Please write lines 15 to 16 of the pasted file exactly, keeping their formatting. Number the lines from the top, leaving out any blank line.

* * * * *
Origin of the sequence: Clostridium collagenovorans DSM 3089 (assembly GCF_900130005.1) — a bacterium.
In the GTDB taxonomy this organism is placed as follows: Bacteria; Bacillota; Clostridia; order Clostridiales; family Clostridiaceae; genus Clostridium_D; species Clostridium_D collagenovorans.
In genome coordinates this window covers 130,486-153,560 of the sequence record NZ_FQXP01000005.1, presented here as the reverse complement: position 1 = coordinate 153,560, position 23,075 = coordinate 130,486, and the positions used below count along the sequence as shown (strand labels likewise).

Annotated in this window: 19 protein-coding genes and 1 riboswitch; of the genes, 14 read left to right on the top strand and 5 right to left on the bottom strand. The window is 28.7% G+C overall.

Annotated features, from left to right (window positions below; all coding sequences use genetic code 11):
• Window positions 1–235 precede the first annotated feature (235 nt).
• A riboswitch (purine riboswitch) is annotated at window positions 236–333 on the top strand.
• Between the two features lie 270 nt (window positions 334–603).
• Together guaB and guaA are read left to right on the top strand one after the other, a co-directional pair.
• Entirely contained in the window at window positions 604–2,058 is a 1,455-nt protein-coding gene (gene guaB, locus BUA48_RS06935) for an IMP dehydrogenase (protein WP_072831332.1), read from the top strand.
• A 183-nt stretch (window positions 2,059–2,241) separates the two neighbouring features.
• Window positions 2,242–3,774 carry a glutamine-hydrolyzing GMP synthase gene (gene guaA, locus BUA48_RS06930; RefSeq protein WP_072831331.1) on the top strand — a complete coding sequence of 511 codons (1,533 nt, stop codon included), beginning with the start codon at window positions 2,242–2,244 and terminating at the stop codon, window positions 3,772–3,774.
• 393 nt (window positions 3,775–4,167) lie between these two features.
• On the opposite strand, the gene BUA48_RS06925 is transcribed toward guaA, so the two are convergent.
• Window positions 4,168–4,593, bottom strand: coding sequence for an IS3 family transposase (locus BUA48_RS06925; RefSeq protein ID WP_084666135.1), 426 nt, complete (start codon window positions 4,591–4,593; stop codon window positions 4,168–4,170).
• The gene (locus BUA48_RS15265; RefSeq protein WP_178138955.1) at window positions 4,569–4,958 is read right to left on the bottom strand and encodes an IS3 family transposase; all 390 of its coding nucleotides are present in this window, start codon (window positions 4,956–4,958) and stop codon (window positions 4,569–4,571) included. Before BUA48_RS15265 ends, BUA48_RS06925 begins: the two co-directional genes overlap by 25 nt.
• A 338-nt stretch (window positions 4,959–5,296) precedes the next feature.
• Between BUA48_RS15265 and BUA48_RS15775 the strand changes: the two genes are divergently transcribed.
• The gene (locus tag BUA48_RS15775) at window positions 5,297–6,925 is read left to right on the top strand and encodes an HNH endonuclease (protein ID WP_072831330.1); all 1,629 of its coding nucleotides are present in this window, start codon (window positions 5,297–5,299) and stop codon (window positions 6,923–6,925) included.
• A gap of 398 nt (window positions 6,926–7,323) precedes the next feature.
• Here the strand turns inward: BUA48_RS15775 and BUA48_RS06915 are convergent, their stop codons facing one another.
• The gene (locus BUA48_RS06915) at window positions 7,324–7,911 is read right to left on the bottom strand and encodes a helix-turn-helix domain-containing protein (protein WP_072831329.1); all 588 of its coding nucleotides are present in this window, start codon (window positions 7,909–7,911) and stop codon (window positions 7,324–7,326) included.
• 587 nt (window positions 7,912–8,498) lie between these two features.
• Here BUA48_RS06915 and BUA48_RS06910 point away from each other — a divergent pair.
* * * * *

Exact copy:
• Window positions 4,168–4,593, bottom strand: coding sequence for an IS3 family transposase (locus BUA48_RS06925; RefSeq protein ID WP_084666135.1), 426 nt, complete (start codon window positions 4,591–4,593; stop codon window positions 4,168–4,170).
• The gene (locus BUA48_RS15265; RefSeq protein WP_178138955.1) at window positions 4,569–4,958 is read right to left on the bottom strand and encodes an IS3 family transposase; all 390 of its coding nucleotides are present in this window, start codon (window positions 4,956–4,958) and stop codon (window positions 4,569–4,571) included. Before BUA48_RS15265 ends, BUA48_RS06925 begins: the two co-directional genes overlap by 25 nt.